If you receive one of these scam messages, it is important that you do not respond to it in any way.

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The man Rhonda Meade fell in love with promised to elope with her to a tropical island paradise where they could be married along white beaches as the setting sun shimmered across vast, crystal-clear waters.

But, the only thing that ran away from the 36-year-old single mother’s life of hardship would eventually be all her savings and the security she had entrusted with “Walter.”Meade, whose name has been changed to protect her identity, was one of millions of people who flock to the Internet each year in search of romance and a long term relationship.

The scammers use a variety of stories to explain why they need your help to access the funds.

For example: As noted, the messages offer to let you keep a significant percentage of the funds in exchange for your assistance.

Advance fee scams are designed to trick people into sending their money and personal information to criminals.

These scams have been around in various forms for decades. Advance fee scams are commonly distributed via email, social media messages, and SMS.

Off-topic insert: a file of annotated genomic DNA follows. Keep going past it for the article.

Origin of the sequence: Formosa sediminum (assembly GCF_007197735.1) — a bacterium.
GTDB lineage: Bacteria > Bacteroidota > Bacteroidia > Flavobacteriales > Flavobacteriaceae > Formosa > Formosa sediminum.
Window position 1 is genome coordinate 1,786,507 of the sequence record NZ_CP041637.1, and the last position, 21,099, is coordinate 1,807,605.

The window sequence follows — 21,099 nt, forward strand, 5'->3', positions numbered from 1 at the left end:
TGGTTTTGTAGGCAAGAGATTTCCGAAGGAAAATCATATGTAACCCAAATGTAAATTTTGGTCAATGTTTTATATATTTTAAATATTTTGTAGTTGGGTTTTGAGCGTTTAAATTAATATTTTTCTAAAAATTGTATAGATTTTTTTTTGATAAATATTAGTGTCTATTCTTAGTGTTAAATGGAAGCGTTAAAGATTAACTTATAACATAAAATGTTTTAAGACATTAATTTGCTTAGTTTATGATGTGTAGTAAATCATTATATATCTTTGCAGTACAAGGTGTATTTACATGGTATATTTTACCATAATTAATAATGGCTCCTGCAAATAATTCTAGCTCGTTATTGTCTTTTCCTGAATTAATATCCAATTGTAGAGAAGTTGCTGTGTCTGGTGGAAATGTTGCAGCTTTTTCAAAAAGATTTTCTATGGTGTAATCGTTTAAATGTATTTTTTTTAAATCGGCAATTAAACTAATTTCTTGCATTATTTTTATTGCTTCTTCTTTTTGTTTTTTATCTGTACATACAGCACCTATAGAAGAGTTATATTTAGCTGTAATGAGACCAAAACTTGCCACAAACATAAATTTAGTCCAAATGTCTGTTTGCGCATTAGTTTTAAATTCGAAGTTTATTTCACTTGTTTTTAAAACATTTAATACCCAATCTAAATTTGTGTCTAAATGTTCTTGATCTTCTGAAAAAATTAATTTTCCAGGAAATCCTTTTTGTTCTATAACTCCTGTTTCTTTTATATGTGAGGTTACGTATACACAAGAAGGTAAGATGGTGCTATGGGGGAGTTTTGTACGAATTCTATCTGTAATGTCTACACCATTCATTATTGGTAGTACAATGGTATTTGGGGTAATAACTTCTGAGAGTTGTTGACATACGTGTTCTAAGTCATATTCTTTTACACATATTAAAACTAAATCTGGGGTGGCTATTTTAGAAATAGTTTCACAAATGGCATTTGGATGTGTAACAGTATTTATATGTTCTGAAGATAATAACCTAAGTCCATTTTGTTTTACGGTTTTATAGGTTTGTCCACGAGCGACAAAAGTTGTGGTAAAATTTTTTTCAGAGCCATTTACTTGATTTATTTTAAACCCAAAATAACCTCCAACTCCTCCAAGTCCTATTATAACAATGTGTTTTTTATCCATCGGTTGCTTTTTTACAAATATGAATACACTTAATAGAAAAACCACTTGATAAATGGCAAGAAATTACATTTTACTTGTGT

If you have sent money to scammers, you should inform your local law enforcement agency as soon as possible.

Also, take steps to protect your identity by accessing information about identity theft published by the Federal Trade Commission (US), Scam Watch, (Australia) or Action Fraud (UK).

Occasionally, they may still be sent via surface mail and fax.

In years gone by, a great many of these scam messages were sent from the African nation of Nigeria.

The scammers will warn the victim that these advance fees need to be paid before the funds can be procured. The major purpose of these scam messages is to trick recipients into parting with their money in the form of these advance fees.